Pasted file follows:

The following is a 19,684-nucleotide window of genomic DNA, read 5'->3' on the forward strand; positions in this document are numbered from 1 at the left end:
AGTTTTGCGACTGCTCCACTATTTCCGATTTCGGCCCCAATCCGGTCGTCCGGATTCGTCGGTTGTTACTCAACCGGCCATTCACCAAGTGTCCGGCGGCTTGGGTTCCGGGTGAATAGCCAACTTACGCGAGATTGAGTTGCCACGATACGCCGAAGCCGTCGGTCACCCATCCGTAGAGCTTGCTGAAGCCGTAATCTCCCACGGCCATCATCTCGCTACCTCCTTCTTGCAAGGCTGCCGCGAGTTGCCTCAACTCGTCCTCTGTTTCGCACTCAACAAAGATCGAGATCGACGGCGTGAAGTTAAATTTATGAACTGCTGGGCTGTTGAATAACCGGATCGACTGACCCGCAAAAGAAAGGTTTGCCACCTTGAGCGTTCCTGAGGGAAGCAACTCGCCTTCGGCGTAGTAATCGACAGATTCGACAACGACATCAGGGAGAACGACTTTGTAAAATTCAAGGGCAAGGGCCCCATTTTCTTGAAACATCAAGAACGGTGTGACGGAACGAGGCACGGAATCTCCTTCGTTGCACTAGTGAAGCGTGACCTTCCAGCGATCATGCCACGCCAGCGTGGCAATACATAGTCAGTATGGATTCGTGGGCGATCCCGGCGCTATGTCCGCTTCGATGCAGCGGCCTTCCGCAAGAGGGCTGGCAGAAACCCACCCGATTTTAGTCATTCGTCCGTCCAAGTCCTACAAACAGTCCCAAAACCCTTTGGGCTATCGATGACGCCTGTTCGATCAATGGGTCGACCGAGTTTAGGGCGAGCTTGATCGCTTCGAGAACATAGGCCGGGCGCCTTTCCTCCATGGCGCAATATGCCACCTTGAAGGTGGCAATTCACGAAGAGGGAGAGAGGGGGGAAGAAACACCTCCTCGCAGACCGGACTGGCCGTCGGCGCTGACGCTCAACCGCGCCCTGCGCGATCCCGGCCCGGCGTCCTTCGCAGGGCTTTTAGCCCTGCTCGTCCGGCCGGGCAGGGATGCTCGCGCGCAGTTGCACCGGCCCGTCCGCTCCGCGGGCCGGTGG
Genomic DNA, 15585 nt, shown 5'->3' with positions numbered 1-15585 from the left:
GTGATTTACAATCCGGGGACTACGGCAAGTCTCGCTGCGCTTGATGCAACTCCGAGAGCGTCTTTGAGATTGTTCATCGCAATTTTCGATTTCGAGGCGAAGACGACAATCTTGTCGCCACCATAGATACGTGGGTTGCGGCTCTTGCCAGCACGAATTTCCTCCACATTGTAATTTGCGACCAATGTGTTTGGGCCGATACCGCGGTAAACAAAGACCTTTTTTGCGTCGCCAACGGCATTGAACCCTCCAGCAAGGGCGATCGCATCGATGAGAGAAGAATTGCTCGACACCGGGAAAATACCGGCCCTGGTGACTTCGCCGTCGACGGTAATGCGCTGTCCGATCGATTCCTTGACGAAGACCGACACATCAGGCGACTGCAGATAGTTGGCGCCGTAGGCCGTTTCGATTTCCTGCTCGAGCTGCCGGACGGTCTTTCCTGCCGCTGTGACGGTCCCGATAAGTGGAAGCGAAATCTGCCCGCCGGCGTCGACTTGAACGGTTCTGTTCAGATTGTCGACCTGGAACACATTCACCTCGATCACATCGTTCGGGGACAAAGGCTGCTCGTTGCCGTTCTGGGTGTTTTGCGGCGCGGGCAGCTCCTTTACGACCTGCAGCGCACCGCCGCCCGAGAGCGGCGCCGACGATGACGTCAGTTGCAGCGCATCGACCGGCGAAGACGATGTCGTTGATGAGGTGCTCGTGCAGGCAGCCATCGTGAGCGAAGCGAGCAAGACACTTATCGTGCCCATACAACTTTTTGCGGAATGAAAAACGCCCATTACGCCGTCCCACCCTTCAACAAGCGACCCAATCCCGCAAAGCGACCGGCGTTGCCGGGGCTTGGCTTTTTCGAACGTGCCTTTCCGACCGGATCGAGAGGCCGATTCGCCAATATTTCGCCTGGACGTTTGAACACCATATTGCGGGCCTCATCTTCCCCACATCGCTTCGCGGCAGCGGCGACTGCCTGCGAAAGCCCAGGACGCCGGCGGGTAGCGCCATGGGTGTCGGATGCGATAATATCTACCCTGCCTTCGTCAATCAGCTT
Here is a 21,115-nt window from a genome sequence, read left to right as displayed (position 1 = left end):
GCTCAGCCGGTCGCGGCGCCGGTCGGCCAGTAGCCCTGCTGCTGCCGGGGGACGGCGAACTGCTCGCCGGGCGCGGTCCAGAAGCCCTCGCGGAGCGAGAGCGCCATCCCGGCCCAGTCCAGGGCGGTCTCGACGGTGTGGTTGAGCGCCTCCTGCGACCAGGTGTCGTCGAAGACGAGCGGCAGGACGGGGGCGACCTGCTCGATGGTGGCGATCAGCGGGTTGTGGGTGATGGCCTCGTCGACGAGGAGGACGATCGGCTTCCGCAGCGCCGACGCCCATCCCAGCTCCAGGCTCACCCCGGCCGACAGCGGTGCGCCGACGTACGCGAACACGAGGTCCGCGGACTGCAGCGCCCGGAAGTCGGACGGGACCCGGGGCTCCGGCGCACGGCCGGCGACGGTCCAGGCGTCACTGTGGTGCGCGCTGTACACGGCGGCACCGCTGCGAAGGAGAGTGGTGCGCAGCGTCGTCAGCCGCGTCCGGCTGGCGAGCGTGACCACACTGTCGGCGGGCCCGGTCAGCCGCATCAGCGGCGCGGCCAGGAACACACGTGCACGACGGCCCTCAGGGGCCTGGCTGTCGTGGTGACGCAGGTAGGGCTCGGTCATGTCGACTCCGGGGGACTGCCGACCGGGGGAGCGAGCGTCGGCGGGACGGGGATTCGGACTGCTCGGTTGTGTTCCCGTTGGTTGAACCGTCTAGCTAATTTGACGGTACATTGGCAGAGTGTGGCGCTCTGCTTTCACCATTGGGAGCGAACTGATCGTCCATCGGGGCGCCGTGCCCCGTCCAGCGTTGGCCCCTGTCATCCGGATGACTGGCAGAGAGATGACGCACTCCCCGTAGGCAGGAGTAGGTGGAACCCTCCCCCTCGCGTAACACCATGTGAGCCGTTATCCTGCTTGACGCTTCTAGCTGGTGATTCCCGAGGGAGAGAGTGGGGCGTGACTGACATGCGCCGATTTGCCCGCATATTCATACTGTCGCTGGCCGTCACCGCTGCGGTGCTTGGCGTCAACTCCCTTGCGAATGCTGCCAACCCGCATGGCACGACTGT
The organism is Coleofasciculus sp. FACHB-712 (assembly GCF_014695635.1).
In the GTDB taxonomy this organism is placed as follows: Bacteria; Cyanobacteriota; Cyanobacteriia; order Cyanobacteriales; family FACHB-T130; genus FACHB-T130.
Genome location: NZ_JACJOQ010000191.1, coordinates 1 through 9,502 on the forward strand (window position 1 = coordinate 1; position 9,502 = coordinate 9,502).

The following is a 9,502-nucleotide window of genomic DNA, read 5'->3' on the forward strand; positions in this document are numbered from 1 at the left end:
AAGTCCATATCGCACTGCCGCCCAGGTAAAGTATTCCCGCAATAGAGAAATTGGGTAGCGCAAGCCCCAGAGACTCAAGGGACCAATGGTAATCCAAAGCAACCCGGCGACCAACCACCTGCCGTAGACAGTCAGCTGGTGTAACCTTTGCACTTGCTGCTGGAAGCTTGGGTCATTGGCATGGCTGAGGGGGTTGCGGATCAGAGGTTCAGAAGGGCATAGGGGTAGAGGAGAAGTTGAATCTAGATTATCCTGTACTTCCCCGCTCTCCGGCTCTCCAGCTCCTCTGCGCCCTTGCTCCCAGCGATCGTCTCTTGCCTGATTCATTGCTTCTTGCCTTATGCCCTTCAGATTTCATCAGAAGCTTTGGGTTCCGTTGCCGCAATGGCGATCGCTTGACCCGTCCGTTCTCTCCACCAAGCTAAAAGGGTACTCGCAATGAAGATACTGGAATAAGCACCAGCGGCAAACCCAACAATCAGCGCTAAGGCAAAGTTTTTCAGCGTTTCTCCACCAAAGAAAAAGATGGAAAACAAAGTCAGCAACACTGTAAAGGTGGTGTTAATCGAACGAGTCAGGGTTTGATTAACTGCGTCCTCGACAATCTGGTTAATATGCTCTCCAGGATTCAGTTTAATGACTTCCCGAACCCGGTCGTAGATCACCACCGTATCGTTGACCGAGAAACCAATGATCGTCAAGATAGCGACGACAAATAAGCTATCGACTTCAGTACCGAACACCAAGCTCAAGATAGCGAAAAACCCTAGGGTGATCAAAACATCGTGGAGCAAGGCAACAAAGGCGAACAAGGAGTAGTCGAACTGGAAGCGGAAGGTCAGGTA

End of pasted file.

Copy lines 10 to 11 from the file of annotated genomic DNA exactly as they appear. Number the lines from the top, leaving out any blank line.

The following is a 9,502-nucleotide window of genomic DNA, read 5'->3' on the forward strand; positions in this document are numbered from 1 at the left end:
AAGTCCATATCGCACTGCCGCCCAGGTAAAGTATTCCCGCAATAGAGAAATTGGGTAGCGCAAGCCCCAGAGACTCAAGGGACCAATGGTAATCCAAAGCAACCCGGCGACCAACCACCTGCCGTAGACAGTCAGCTGGTGTAACCTTTGCACTTGCTGCTGGAAGCTTGGGTCATTGGCATGGCTGAGGGGGTTGCGGATCAGAGGTTCAGAAGGGCATAGGGGTAGAGGAGAAGTTGAATCTAGATTATCCTGTACTTCCCCGCTCTCCGGCTCTCCAGCTCCTCTGCGCCCTTGCTCCCAGCGATCGTCTCTTGCCTGATTCATTGCTTCTTGCCTTATGCCCTTCAGATTTCATCAGAAGCTTTGGGTTCCGTTGCCGCAATGGCGATCGCTTGACCCGTCCGTTCTCTCCACCAAGCTAAAAGGGTACTCGCAATGAAGATACTGGAATAAGCACCAGCGGCAAACCCAACAATCAGCGCTAAGGCAAAGTTTTTCAGCGTTTCTCCACCAAAGAAAAAGATGGAAAACAAAGTCAGCAACACTGTAAAGGTGGTGTTAATCGAACGAGTCAGGGTTTGATTAACTGCGTCCTCGACAATCTGGTTAATATGCTCTCCAGGATTCAGTTTAATGACTTCCCGAACCCGGTCGTAGATCACCACCGTATCGTTGACCGAGAAACCAATGATCGTCAAGATAGCGACGACAAATAAGCTATCGACTTCAGTACCGAACACCAAGCTCAAGATAGCGAAAAACCCTAGGGTGATCAAAACATCGTGGAGCAAGGCAACAAAGGCGAACAAGGAGTAGTCGAACTGGAAGCGGAAGGTCAGGTA